Tale of Two Wheat Crops Cuts Spread: Chart of the Day

While wheat wilts in the U.S. Great Plains, improved crop prospects in Europe signal prices in Paris may drop relative to Chicago.

The CHART OF THE DAY shows that November milling wheat futures in Paris were 6.21 euros ($8.51) a metric ton more expensive than the December contract in Chicago last week, the narrowest premium since November 2013. Dry weather in the Great Plains means the U.S. benchmark may become more expensive than the French price in the next few weeks, said Arnaud Saulais, a broker at Starsupply Commodity Brokers in Nyon, Switzerland.

Wheat has rallied 14 percent this year on the Chicago Board of Trade as U.S. government data showed 30 percent of winter crops were in top condition as of May 11, deteriorating from 62 percent at the end of November. In France, the biggest European wheat producer, 73 percent of crops were rated good or excellent as of May 5, FranceAgriMer data show. Paris wheat prices have dropped about 1.6 percent this year.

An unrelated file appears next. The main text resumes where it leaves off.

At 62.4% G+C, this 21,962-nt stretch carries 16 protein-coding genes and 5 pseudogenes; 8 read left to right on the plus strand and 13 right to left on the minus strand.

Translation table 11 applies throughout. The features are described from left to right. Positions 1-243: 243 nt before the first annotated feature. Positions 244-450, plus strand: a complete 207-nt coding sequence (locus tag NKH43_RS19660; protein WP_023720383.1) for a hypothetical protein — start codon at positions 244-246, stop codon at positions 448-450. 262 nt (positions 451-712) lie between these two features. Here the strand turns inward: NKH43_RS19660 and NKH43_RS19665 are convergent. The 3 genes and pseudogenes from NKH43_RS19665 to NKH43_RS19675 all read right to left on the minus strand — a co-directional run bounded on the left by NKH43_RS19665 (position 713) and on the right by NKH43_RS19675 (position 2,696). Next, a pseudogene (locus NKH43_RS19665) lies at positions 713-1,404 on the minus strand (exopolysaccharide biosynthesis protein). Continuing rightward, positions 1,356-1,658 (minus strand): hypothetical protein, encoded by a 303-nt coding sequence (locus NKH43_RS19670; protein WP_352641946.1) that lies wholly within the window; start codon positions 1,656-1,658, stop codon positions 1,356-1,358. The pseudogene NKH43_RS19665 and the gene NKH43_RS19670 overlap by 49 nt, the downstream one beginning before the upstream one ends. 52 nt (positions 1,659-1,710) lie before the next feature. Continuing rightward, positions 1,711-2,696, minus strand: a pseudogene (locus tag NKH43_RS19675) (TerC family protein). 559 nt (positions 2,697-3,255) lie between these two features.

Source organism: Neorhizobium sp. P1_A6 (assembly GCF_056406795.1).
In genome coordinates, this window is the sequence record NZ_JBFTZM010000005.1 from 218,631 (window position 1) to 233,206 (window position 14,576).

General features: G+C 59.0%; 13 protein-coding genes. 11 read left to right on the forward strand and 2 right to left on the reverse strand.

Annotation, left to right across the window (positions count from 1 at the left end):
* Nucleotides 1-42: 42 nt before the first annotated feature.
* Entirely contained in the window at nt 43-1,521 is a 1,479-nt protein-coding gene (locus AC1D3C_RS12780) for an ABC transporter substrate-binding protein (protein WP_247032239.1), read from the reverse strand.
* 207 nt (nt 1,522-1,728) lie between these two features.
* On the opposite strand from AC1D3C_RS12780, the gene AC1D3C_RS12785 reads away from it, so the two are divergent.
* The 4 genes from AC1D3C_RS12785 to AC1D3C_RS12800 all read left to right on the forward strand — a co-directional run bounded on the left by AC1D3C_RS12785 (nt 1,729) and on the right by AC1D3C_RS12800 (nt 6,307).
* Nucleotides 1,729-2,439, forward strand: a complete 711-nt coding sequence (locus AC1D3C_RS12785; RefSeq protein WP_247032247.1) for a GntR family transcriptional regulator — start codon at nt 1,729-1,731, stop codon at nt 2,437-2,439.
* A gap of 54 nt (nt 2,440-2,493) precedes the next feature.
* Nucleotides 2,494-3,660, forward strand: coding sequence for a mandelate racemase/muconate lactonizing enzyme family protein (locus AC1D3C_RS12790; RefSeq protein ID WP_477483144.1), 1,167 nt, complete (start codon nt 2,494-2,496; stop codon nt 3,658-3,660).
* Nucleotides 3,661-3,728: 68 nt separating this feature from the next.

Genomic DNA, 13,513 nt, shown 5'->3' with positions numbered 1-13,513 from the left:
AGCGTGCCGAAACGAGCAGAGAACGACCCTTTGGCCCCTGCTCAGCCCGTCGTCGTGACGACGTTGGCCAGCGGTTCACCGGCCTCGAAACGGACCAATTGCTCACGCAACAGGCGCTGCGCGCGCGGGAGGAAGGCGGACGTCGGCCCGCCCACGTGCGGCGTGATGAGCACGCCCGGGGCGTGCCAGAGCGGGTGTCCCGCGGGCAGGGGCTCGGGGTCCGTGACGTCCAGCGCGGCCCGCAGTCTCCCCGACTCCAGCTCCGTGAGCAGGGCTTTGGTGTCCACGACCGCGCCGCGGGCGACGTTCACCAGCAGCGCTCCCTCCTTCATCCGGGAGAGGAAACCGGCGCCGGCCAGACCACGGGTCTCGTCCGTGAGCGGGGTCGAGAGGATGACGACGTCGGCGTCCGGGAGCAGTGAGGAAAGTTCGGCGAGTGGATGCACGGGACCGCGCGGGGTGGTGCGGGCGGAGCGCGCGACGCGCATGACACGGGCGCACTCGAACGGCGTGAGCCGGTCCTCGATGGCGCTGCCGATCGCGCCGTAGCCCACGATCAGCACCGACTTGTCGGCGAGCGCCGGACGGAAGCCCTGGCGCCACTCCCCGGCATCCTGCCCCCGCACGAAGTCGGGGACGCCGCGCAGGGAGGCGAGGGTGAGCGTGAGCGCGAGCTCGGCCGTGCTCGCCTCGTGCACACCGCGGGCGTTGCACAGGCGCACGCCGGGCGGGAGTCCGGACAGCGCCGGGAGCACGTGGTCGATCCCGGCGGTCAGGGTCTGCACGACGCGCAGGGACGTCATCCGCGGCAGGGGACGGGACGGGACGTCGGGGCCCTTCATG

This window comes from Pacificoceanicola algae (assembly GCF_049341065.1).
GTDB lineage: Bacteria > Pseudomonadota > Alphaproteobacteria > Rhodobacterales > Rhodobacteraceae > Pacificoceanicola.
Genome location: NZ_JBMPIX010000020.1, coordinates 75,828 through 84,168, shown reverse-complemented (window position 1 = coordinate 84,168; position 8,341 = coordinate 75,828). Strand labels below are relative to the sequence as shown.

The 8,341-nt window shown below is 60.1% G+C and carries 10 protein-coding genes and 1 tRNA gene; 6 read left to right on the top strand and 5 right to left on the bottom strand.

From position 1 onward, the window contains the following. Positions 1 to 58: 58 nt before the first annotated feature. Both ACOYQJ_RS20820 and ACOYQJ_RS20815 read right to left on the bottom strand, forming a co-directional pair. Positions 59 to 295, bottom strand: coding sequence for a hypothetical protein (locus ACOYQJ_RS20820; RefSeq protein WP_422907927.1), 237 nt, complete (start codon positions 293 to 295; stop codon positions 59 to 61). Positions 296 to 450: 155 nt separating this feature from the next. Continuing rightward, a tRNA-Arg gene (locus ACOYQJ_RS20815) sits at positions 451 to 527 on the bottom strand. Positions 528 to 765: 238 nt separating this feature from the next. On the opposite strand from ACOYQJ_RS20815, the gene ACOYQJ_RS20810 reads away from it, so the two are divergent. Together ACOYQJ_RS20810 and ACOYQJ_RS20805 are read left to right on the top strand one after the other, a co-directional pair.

“The U.S. situation is still bullish because the expectations are not very good for crops,” Saulais said in a telephone interview May 13. “The ratings in Europe are very good, and probably that’s why the prices are going down.”

Wheat production in the 28-country European Union may climb to a six-year high of 144.9 million tons in the 2014-15 harvest that starts in July, the U.S. Department of Agriculture estimated last week. At the same time, U.S. output will drop 7.8 percent to 53.4 million tons, the lowest since 2006, it said. The EU is the world’s biggest wheat grower, and the USDA expects the bloc to overtake the U.S. as the top exporter in 2014-15.

In France, “overall conditions are good” for developing crops and wheat yields may be higher than last year, even as northeastern areas of the country saw dry weather last month, the EU’s Monitoring Agricultural Resources unit said May 12. Crops in Germany, the second-biggest EU wheat grower, benefited from rain at the beginning of May, and conditions have been favorable for plant growth in Poland and the U.K., MARS said.

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